Switching retirement plans


Q: I completed more than five years of service under CSRS and withdrew my deposits upon leaving in 1981. In 2006, I took a TEMP/TERM position where I was put in FERS. I was told I could not be in CSRS. I’m a reservist and in 2008, I was recalled to active duty and my TERM contract was not renewed. I’m getting off active duty and will begin my reserve retirement in two months. I’ve been given a lot of different information, so I’m not sure what to believe. If i am collecting my reserve retirement upon starting a federal job, is it too late to buy back military pay? Is it too late to go back to CSRS or CSRS Offset and would it be worth it? I plan to work at least 10 more years. I was also told that unless I took a job immediately upon leaving active duty that my TEMP/TERM service would not be creditable towards federal retirement. And lastly, is it true that you can receive a federal retirement without any impact to your reserve retirement?

A: As a rule, if you had at least five years under CSRS when you left government, on your return you should have been placed in CSRS Offset with the option of electing FERS coverage. The fact that you took a refund of your CSRS contributions would have had no effect on that right. If while in that temporary position, retirement deductions were taken from your pay, then that time is creditable for retirement. If no deductions were taken out then it isn’t creditable for any purpose. Assuming that you were placed in FERS and had retirement deductions taken from your pay, your agency will have to determine if you were erroneously placed there. If so, they can correct the matter if you want to be in CSRS Offset. On the other hand, if you’d prefer to be in FERS, nothing more would need to be done. Once you return to federal employment, you can make a deposit for your active-duty military service. Doing so will have no affect on your reserve retired pay. If you want, you could also redeposit the refund of your CSRS contributions. Either way, you’d receive credit for that time in determining your total years of civilian service. If you didn’t make a deposit, when you retired the CSRS component of your annuity would be actuarially reduced based on the amount you owe, plus accrued interest, and your age.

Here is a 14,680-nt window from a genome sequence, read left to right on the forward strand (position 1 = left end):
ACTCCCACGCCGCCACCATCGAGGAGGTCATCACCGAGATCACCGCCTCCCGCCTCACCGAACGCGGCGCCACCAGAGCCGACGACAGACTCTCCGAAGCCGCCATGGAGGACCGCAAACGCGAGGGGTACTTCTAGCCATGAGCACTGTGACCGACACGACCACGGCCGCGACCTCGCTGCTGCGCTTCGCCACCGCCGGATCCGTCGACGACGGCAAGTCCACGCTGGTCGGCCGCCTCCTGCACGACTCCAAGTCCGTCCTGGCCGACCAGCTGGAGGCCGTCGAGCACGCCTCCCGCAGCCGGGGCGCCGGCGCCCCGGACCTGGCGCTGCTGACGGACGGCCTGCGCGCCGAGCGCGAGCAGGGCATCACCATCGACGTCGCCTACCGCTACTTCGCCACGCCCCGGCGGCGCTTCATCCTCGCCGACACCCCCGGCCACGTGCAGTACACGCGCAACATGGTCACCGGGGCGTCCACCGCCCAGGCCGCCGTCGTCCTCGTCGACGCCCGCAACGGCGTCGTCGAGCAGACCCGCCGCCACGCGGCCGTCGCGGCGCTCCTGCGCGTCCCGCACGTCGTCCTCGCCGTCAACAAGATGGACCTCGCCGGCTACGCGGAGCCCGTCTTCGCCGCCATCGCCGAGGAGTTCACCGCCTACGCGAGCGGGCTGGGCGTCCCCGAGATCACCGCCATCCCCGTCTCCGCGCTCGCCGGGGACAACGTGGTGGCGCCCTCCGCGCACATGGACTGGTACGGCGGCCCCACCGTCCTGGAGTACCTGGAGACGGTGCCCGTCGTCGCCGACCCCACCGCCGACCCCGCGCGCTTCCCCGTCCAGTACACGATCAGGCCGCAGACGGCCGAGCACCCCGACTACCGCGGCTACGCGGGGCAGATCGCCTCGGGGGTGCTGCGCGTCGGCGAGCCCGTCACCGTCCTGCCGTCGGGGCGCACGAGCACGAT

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Reg Jones was head of retirement and insurance policy at the Office of Personnel Management. Email your retirement-related questions to fedexperts@federaltimes.com.

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